It’s time to move beyond tech’s big bang attitude
By James Francis for MIP Holdings
The COVID-19 pandemic has been a tremendous eye-opener. It exposed weaknesses in our world yet also raised its strength. As we find our way through the crisis, many sacred cows are being left behind, and new realities are being contemplated.
Many of the new realities are stemming from technology. The more digitally mature or capable organisations were able to adapt to changing operational conditions with less pain than those that lagged far behind the curve. This success has brought about some backslapping in the industry, and for good reason. Once we had to look at the Amazons and Ubers of the world to explain digital transformation. Now we only need to point to the companies that did - or didn’t - join the digital train.
Yet the pandemic has also revealed there is something still missing from the technology sector. As Richard Firth, MD of MIP Holdings sees it, the crisis also demonstrates that the industry hasn’t entirely transformed as much as it likes to believe.
“The most glaring indictment of technology is that the digital divide is still big and prominent, almost as if we haven’t done anything about it. That isn’t true, because a lot has been done. But, at the same time, the sector has also moved forward, and it’s moving so fast that people at the back may struggle to catch up.”
A new divide
The digital divide represents those unable to access modern technology at a meaningful and consistent rate. But it can now also be extended to include companies that are struggling or unable to mature their digital capability. Typically, these businesses would be shown the stick and warned their inability would lead to their demise.
But that relies on logic that the COVID-19 crisis has exposed as a dangerous folly: technology may be moving too fast for the laggards to catch up, and relying on progress to trickle down to the masses is a dead-end. This shouldn’t be news - the technology sector has been saying something similar when distancing itself from so-called big bang projects. It’s just not been applying this in every respect.
“We were among the first companies to look at creating annuity with customers,” Firth explained. “That means we stopped chasing the big bang deals and looked for that long-term value conversation with customers. This has been great and works, and the rest of the industry has also adopted the approach. Obviously, cloud services also made it a practical arrangement. But now we can see that while tech is no longer chasing a big bang business model, it still has a big bang attitude.”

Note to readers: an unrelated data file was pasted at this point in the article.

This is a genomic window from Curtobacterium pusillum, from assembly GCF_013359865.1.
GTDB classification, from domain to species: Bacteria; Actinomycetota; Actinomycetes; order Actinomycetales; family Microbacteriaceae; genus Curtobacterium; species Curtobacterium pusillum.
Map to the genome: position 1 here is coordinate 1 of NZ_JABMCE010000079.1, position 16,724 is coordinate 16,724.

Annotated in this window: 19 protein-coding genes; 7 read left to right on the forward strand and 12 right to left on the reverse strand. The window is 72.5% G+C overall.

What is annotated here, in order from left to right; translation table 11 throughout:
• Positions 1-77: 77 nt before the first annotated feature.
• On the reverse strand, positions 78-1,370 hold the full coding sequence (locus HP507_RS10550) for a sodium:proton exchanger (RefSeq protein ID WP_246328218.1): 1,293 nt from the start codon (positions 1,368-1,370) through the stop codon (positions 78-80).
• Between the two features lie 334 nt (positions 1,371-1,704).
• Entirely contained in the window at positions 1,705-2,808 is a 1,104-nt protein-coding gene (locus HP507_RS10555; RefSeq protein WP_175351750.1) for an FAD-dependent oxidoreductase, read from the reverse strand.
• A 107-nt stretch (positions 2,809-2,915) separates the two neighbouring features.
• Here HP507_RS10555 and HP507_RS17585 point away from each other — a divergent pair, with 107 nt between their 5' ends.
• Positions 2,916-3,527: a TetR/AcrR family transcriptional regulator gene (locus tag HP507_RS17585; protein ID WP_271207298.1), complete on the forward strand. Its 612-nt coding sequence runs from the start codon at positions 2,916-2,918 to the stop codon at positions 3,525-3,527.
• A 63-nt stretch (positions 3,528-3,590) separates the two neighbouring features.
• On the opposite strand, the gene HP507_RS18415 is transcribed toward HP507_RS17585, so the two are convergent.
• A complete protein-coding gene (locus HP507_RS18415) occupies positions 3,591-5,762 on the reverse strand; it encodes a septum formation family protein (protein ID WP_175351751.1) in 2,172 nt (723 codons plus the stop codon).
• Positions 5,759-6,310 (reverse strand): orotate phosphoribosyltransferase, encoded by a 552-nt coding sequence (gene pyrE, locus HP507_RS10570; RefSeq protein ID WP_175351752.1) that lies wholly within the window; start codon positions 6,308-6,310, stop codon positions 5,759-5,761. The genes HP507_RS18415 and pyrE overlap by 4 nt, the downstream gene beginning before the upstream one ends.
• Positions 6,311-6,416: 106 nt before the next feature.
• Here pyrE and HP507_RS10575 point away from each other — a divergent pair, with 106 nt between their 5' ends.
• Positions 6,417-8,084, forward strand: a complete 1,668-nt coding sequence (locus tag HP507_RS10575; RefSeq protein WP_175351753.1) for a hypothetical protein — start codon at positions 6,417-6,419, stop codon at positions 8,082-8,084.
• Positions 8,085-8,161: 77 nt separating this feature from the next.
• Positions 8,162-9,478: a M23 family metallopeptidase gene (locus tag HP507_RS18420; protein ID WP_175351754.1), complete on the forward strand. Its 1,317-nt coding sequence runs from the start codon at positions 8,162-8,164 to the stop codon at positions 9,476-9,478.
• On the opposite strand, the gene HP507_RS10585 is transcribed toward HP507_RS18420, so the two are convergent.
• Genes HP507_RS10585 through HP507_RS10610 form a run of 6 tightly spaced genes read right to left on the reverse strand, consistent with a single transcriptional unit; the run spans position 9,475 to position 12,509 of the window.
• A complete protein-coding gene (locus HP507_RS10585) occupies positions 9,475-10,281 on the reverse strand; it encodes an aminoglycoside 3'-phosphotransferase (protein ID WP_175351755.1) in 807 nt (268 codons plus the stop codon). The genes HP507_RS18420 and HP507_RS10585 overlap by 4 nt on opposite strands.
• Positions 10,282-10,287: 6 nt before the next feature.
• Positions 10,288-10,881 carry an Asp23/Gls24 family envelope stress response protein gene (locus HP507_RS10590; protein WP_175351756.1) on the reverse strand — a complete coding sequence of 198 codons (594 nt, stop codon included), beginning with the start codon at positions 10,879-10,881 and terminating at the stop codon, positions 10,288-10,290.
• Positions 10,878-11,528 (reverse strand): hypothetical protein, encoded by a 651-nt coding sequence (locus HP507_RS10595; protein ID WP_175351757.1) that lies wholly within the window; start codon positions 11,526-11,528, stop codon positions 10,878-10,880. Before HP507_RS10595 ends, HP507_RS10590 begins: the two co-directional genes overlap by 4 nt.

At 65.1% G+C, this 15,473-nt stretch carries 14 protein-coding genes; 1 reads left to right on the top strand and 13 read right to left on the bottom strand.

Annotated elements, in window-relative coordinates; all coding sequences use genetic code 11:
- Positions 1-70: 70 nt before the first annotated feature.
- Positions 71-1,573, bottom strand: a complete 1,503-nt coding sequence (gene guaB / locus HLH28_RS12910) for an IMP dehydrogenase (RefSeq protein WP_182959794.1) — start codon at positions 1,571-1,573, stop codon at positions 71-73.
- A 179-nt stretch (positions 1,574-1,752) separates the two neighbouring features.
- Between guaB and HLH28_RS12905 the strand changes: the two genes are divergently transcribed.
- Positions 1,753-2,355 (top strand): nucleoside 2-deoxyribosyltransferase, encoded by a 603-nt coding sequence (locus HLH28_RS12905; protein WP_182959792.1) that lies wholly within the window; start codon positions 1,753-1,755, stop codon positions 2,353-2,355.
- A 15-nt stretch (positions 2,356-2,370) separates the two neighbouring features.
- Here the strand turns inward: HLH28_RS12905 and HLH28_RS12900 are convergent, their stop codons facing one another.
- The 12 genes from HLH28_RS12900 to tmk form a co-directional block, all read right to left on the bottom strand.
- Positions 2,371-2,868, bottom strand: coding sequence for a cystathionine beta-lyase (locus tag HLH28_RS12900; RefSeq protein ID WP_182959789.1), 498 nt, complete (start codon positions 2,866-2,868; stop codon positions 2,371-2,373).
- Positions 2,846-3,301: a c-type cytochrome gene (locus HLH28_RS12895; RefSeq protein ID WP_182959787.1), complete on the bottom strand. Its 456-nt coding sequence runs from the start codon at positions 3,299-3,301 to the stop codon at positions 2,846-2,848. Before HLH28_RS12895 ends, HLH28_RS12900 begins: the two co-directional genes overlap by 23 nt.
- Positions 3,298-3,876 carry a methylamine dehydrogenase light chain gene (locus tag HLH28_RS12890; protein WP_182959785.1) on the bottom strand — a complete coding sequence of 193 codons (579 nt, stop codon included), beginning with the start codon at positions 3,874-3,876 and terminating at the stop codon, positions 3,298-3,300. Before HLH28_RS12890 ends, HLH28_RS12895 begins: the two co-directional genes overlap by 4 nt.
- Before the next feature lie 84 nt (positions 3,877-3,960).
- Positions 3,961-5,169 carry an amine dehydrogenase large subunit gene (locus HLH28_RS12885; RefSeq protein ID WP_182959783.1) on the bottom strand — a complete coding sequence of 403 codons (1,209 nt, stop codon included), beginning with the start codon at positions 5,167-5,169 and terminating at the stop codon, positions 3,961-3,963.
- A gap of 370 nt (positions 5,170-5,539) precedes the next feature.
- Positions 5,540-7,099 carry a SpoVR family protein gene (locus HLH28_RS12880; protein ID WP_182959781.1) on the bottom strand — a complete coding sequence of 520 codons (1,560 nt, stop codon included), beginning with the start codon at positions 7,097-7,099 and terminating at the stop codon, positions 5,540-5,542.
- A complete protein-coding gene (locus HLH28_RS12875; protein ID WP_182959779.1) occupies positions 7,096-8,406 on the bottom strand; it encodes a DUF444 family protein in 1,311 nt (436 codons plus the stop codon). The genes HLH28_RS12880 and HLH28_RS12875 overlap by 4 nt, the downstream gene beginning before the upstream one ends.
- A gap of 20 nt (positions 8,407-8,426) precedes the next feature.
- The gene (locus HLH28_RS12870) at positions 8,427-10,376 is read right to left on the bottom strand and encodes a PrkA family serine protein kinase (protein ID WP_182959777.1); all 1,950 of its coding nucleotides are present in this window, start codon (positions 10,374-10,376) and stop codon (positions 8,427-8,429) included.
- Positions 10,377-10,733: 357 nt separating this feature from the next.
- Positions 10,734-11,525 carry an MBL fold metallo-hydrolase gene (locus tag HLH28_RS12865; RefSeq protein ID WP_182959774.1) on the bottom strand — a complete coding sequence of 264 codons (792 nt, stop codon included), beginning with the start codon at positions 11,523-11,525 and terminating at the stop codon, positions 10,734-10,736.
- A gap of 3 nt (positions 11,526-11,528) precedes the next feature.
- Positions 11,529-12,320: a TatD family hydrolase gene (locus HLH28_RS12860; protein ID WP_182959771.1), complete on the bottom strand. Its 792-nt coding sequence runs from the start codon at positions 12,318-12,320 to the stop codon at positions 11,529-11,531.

What does that mean? Firth points out that, as an industry, technology still frequently over-promises without being entirely clear about the underlying complexity of modern solutions. This is not intentional, but a side-effect from continually trying to justify the value of fast-evolving products and services. Nonetheless, it’s bred an attitude that celebrates the big picture and takes the long view, but sidesteps issues such as complexity and trickle-down impacts.
This, argued Firth, is essentially still the big bang approach: “Sure, you’re meeting your customers more often and you can run smaller projects more frequently. But you become so focused on the big picture, the potential of the technology, that you don’t stop to ask if the small things are really working.”
Closing the gap
This trend is dangerous as it suggests technology progress is a simple affair. For example, many top schools are replacing children’s textbooks and laptops with iPads. But this makes little sense - an iPad is poorly equipped for many 4IR tasks. For example, it doesn’t have robust USB port choices, which can make robotics or programming challenging to do. Firth points out that if he tried to replace the laptops of his professionals with iPads, they’d think he’s crazy.
“An iPad is great for consumption, but in other ways it’s very limited. So why are we giving these devices to students, which I might add are incredibly expensive? It’s because people who don’t really understand technology beyond how to use it are being caught in the big bang perspective. An iPad is great technology, and we need technology for the future, so obviously, it will work to give iPads to students. But that is flawed logic.”
Technologists have a responsibility to help educate the world about what technology is and isn’t. But first, we need to stop placing so much emphasis on the potential of digital and progress. We need to stop thinking we can dream about tomorrow because today is taken care of. It’s not.
By promoting customer journeys, risk sharing and annuity as the central business mode, the sector has completed half of the journey. The other half requires us to step back a little from the big bang visions. The technology sector should focus more attention on the attitudes today that unintentionally keep people and businesses on the wrong side of the digital divide.